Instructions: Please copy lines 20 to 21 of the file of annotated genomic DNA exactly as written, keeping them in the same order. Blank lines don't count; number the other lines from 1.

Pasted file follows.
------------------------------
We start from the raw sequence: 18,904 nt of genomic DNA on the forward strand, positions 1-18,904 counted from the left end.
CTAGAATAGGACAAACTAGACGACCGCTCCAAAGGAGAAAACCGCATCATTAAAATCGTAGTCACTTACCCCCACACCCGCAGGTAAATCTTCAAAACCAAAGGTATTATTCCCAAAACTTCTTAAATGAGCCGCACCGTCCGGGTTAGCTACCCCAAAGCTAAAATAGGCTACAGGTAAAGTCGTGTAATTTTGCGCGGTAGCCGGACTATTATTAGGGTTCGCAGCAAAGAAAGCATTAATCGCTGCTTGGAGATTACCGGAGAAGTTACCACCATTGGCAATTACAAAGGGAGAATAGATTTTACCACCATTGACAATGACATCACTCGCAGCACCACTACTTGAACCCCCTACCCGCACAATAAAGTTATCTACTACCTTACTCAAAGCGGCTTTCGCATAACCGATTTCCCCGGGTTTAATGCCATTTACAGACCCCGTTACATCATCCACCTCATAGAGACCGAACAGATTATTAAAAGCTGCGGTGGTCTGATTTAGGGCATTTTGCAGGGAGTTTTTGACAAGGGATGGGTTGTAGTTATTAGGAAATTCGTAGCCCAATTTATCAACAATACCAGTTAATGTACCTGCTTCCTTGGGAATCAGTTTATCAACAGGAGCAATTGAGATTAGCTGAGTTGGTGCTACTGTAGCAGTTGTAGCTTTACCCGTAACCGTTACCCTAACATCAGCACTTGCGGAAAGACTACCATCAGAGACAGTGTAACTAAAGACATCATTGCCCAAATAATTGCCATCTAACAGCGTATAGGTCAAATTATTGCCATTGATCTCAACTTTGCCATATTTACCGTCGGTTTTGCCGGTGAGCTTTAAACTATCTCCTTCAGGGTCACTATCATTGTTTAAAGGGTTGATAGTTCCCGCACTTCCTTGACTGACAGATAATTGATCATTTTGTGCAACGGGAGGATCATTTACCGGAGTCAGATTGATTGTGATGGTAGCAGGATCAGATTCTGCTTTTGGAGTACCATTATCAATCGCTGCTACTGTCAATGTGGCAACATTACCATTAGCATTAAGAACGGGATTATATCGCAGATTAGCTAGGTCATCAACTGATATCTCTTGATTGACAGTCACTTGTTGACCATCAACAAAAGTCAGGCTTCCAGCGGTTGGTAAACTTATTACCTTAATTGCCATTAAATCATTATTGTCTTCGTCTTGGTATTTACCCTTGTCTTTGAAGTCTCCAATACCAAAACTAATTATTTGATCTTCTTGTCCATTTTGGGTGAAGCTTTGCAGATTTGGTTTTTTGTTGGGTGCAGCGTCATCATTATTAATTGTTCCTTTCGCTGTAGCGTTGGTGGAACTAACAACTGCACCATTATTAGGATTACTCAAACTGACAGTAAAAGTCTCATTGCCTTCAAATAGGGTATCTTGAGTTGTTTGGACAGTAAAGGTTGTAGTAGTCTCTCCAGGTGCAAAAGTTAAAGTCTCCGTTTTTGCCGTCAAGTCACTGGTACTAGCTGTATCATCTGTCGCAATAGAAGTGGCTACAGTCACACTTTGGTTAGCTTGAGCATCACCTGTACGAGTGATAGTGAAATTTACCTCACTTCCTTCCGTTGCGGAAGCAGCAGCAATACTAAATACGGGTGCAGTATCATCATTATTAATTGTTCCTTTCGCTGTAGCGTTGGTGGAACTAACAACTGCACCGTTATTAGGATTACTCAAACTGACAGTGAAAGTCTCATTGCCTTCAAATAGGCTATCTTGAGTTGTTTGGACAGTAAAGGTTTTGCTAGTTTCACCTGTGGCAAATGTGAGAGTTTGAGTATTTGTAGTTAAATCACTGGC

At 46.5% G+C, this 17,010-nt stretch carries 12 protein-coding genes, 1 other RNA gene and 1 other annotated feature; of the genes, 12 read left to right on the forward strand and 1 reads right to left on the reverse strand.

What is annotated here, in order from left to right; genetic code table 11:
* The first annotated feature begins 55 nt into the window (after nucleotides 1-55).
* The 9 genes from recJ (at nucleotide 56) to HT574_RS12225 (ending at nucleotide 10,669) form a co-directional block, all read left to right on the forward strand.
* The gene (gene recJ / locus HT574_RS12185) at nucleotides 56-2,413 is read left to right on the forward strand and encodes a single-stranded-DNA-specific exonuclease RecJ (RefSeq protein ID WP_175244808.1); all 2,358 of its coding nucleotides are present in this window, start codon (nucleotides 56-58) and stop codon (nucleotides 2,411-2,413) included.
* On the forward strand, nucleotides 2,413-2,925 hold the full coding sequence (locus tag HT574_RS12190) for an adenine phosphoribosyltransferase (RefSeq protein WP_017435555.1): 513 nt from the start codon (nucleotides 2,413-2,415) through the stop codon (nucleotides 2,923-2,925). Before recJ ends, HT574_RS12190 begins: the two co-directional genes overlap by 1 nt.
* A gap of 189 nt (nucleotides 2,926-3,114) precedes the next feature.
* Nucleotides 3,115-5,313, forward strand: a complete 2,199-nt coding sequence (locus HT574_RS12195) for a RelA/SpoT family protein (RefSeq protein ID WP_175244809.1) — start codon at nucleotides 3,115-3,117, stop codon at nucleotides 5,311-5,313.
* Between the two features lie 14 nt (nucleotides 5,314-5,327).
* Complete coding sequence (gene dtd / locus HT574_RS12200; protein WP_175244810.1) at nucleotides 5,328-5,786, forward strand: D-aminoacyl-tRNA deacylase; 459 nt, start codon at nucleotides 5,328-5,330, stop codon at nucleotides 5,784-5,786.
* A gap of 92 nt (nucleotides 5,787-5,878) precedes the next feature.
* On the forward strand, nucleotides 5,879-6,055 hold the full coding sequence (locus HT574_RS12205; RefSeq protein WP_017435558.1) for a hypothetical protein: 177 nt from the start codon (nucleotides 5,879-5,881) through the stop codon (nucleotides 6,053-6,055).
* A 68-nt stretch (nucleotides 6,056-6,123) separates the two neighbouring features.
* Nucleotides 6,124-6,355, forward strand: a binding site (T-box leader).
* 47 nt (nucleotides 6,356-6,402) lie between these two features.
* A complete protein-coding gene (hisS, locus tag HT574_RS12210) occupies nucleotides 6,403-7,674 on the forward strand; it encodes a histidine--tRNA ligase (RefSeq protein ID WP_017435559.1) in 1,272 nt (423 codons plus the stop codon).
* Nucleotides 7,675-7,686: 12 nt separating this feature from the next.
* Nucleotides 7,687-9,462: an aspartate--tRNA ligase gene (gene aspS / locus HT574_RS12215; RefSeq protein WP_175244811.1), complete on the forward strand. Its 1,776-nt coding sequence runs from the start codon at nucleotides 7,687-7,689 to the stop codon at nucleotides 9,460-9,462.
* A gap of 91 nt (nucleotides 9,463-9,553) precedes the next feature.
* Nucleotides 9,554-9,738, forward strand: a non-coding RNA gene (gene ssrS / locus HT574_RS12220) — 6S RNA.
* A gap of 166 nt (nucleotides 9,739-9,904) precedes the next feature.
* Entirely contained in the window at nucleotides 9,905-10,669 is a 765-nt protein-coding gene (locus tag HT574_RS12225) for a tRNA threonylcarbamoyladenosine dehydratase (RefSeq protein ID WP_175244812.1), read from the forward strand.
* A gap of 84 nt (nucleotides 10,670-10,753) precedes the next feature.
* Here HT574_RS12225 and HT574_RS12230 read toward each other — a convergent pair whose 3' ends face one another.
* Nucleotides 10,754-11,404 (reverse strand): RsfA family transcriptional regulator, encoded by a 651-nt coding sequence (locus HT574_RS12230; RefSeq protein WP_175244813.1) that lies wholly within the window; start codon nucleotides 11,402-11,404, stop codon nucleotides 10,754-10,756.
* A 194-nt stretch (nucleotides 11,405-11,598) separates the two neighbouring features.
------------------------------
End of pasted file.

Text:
* Nucleotides 7,687-9,462: an aspartate--tRNA ligase gene (gene aspS / locus HT574_RS12215; RefSeq protein WP_175244811.1), complete on the forward strand. Its 1,776-nt coding sequence runs from the start codon at nucleotides 7,687-7,689 to the stop codon at nucleotides 9,460-9,462.
* A gap of 91 nt (nucleotides 9,463-9,553) precedes the next feature.